Essential insight into England’s biggest health economy, by Ben Clover.

It’s surely a good thing that London’s four sustainability and transformation partnerships and one integrated care system are getting independent chairs.

Job adverts have gone out for the five positions with pay of up to £63,000 for two to three days a week.

In practice, these jobs are not going to be doable in two to three days.

Here is the list of “key relationships” each chair is expected to have: clinical commissioning group governing bodies; NHS trust/foundation trust boards; NHS England/Improvement; health and wellbeing boards; local MPs; local (borough) political leaders; primary care networks; Healthwatch; universities and academic sector; and voluntary sector representatives.

Although, say, a hospital chief executive might already have to have these contacts, they won’t have to do it across a whole fifth of the capital (each one with between six and eight local authorities and CCGs – unless and until CCG mergers come about).

A trust chief executive also has a slightly clearer line of accountability.

The job description says the integrated partnership board which these five individuals will chair “will be held accountable to meet the objectives of the system by both the NHS regional director and by system partners – including local government”.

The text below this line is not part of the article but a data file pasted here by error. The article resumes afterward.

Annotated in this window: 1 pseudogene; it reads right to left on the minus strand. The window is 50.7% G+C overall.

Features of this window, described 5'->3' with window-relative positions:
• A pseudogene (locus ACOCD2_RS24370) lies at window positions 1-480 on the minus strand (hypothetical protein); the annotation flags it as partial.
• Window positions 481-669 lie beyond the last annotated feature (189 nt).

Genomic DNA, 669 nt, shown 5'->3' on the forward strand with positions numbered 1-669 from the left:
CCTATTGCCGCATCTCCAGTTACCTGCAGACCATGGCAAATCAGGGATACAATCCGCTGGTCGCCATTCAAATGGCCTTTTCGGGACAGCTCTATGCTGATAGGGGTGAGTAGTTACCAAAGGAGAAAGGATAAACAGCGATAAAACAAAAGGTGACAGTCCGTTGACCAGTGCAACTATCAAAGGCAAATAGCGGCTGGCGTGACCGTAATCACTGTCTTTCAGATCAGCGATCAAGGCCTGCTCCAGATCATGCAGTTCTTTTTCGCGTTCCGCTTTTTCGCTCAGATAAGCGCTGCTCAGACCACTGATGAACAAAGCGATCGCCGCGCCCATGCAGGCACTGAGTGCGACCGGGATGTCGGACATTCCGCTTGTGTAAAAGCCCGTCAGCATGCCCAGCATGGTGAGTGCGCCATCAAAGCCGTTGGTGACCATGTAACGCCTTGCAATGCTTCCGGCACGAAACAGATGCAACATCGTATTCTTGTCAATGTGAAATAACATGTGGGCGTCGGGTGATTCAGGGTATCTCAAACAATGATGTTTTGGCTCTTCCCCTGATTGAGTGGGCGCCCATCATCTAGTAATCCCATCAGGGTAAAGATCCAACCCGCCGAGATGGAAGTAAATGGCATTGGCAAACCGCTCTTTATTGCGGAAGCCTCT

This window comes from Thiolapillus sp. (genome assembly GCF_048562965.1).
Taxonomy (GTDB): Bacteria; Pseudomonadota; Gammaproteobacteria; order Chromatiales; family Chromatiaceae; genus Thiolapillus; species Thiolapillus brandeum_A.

So the people who could remove you are Sir David Sloman and some combination of “system partners – including local government”?

The knottiness of the job itself as well as the less-than-wholly-clear-governance (how many local authorities does it take to vote out a chair?) are maybe why successful applicants will need to have “significant experience in how boards of large, complex organisations” work, and “personal credibility within their own profession along with an openness to engage with a wide range of other stakeholders”.

It will be interesting to see what kind of people are appointed.

It may well be they wield more influence here than in other parts of England, because the regional director’s office is said to be a little more active and authoritative in the capital than some of the other regions.

They are going to be exercising Sir David’s mandate as the local power in NHSE/I over everyone except local authorities – in relation to whom they will enjoy zero formal power.

Sir David notes in his foreword to the job ads that candidates will need “an unusually high degree of flexibility” and comfort with the “exercise of informal authority”.

The “10 focus areas for action” in “The London Vision” – a kind of strategy for the capital coordinated by the regional office – are commendably public health focussed: Air pollution, reducing childhood obesity, improving care and support at the end of life, and more. But these are also things NHSE/I has less direct control of.